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New York Times puzzles…getting too puzzling?

The+New+York+Times+Connections+home+screen.+The+New+York+Times+reports+that+nine+out+of+10+people+who+play+the+game+will+see+it+through+until+the+end%2C+whether+they+win+or+lose.
Photo Credit: Scott_Beale via Flickr under creative commons license
The New York Times ‘Connections’ home screen. The New York Times reports that “nine out of 10 people who play the game will see it through until the end, whether they win or lose.

NYT Games

The Wordle, The Connections, The Sudoku, and the mini crossword . . .those are just four out of the ten unique games offered to millions by The New York Times. Many people look forward to playing these games daily. 

Though these games are a fun additive to any mundane day, some people wonder if they are getting too hard. Many people have been getting extremely discouraged and frustrated while playing these games due to their increasing difficulty levels. The question that arises from this debacle is, should the New York Times throw us a bone? Or should we rise up and accept the challenge, even if at times it seems quite impossible. 

 

Thoughtfully Made

A lot of work goes into making a New York Times puzzle. Over 100 people work on the puzzle and games team at the New York times. Most people on the team work on coming up with clever crossword clues. Others however, such as Wyna Liu and Milena Correra work on other puzzles, such as the Connections and the Vertex. If you want to read the personal stories and experiences of those who work on the NYT games and puzzles, you can do so on the New York Times ‘Our Game Makers’ Page. 

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The motto for the New York Times puzzle makers is “Thoughtfully made and thoughtfully played.” A lot of work goes into making these puzzles just that- puzzling. While at times the games can seem too challenging, NYT games actually go through a rigorous ‘beta’ process to make sure they hit a ‘sweet spot’ that is not too hard or too easy. “Beta test, conducted through the website this time to reach more people, will assess whether players understand the game and how many people solve its daily iterations. Knight’s team is hoping to hit a sweet spot of neither too hard nor too easy.” (Jonathan Knight on NYT game ‘digits’.)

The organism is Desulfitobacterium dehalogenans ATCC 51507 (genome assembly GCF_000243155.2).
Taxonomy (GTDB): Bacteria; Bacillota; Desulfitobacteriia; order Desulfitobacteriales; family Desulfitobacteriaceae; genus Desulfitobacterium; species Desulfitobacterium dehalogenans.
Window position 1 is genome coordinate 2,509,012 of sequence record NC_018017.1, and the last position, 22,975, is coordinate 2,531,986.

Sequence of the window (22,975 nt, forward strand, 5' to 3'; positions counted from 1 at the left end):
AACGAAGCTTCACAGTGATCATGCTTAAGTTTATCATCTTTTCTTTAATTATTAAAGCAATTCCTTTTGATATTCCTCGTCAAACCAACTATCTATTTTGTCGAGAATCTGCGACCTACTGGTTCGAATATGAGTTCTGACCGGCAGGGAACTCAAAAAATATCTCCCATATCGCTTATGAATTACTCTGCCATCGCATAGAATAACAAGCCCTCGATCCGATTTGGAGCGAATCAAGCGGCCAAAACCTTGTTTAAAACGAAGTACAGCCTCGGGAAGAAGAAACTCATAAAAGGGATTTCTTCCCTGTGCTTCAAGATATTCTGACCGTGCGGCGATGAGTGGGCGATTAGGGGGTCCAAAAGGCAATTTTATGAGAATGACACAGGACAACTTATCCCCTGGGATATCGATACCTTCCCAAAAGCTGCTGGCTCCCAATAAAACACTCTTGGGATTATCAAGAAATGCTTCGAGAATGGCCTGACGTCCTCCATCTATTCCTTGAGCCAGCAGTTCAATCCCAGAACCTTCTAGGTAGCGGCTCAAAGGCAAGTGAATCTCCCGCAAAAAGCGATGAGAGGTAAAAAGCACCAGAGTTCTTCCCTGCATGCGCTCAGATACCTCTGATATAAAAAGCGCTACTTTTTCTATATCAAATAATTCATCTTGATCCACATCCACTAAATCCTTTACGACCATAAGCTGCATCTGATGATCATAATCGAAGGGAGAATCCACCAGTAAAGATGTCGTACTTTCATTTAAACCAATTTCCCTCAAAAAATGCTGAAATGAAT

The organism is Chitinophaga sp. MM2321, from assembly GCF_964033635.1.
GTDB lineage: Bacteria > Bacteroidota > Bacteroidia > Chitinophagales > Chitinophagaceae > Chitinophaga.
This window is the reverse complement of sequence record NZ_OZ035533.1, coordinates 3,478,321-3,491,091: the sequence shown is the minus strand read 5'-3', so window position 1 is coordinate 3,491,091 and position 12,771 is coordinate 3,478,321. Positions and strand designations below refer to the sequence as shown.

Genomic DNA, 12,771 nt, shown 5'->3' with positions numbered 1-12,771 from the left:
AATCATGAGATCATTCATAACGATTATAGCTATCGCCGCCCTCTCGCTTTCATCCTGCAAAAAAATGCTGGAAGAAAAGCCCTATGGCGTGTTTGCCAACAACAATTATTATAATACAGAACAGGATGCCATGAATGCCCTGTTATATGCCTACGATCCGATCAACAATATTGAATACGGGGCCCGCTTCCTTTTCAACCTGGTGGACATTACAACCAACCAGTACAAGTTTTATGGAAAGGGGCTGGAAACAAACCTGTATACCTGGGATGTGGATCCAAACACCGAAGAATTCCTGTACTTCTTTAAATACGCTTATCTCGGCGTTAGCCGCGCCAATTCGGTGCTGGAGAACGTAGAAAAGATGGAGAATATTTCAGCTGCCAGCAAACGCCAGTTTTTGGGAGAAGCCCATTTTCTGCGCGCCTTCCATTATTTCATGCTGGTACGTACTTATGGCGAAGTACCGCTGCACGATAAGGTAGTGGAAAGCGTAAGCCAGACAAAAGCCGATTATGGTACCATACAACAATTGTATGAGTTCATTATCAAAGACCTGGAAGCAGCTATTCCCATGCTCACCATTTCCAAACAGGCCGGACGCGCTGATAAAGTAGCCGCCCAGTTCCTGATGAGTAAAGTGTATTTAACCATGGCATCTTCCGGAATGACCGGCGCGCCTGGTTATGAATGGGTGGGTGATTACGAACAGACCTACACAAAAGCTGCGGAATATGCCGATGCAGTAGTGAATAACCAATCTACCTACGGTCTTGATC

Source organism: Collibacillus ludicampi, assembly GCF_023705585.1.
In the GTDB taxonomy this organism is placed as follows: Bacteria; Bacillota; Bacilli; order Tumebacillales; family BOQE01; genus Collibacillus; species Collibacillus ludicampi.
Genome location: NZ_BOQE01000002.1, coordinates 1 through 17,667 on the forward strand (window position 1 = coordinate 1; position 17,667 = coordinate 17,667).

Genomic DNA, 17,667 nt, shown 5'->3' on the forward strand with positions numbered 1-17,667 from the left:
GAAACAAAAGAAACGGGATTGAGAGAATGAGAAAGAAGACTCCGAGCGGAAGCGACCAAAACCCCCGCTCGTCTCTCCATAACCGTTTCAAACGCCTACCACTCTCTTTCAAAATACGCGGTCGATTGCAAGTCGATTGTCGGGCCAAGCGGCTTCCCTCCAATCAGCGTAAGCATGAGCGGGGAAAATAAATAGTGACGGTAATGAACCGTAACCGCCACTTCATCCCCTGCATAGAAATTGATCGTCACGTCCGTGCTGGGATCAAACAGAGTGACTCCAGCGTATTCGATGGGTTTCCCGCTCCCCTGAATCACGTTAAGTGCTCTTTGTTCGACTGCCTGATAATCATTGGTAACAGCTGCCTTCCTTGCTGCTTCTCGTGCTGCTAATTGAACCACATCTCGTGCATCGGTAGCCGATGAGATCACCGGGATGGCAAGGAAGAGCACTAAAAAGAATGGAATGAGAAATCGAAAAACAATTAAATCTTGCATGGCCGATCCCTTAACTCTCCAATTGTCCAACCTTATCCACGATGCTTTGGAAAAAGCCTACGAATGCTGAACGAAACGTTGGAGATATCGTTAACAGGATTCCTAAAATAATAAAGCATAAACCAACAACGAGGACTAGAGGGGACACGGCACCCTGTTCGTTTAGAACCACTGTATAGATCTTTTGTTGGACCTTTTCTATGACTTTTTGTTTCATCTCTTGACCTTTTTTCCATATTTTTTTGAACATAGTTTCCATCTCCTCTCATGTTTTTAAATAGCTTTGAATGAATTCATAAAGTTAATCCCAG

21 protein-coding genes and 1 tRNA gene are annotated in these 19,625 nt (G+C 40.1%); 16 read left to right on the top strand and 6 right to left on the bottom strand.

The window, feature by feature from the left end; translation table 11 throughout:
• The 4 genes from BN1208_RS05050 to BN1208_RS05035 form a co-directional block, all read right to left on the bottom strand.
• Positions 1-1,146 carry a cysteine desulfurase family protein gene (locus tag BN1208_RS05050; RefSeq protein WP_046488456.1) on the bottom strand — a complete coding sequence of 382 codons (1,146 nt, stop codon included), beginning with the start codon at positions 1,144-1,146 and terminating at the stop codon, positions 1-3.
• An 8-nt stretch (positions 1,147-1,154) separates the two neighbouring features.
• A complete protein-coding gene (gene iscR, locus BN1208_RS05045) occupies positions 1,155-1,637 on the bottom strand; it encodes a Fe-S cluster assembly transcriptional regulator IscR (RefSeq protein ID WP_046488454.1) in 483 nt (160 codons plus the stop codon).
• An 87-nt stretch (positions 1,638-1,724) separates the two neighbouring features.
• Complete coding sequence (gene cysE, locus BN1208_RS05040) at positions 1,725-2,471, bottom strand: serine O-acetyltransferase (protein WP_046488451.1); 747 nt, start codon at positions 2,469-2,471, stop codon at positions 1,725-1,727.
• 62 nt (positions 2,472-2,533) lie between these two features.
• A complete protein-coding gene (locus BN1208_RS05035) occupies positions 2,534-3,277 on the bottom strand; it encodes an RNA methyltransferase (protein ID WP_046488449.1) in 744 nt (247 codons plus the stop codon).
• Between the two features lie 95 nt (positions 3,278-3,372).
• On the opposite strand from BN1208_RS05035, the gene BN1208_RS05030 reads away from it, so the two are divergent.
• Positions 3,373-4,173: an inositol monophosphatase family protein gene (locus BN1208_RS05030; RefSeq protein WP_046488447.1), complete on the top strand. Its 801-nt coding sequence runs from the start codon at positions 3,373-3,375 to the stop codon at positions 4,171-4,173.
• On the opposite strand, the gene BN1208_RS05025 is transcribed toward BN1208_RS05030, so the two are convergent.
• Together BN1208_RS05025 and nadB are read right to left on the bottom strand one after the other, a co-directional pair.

Overall, though the puzzles can be discouraging at times, it is not the New York Times goal to make you angry or frustrated.  Their goal is to have you consider thoughtful and logical solutions to their puzzles…and maybe to stump you sometimes. Just a little bit. 

I love the idea of a timer feature, even though timed solving makes me nervous! There’s an ongoing debate over timer vs. no timer for many of our games. We’re always considering feedback for new features and improvements, and hope to be able to roll some of these out when we can. Similar to Wordle and Spelling Bee, I’d prefer to vary the difficulty cadence from week to week!

— Wyna Liu, Connections editor NYT

Thoughtfully Played?

Though it has been established that it is not the NYT goal to make its patrons feel frustrated, that is what they seem to be doing more and more frequently. “More than anything they make me angry,” Shares Aniah Auriemma, an avid player of the NYT games. Auriemma is not alone in their opinion. Many people on social media platforms such as Instagram and TikTok have taken to poking fun at the difficulty of the NYT games. TikTokers such as @iampaulconway and @brandonandshane have gained much popularity from their videos that mock the difficulty of the connections. 

“The connections and the mini crossword are definitely the hardest for me, the clues can be so absurd and niche.” Shares Auriemma. They are not incorrect. Some of the answers for these games do rely on the player holding a compendium of niche knowledge. Answers such as ‘name homophones’ or ‘capital Greek letters’ in the connections tend to make people the angriest.

 

What Should Be Done?

When asked if the NYT should ease up on the difficulty of their games, the answers were shocking. “No,” states Ariemma, confidently. “That would take all of the fun out of it! Yes it makes me mad, but also, it makes me feel so good when I get all the answers right.” 

So even though the puzzles can be more than puzzling at times, they also have the possibility to be rewarding. Maybe it is that rewarding feeling that the New York Times wants us to feel after playing their games.  

 

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About the Contributor
Tess Powell
Tess Powell, reporter
Tess Powell is an avid member of the Colonia High School family. When she is not participating in a stage production or an academic competition with her school's team (The Juggernauts!), she can be found curled up with a book by one of her favorite authors or watching  a cozy true crime documentary (even though they scare her). Powell takes after her mother, author Brooke Beyfuss, in the sense that she has an immense passion for writing. Powell has written and published many short fiction stories. She has even received a few acknowledgements for her pieces. Despite this she still can’t use proper grammar to save her life. Her favorite genres to write range from horror to romance. After high school, Powell is interested in pursuing a major of writing, literature, and publishing at Emerson College in Boston, MA.     

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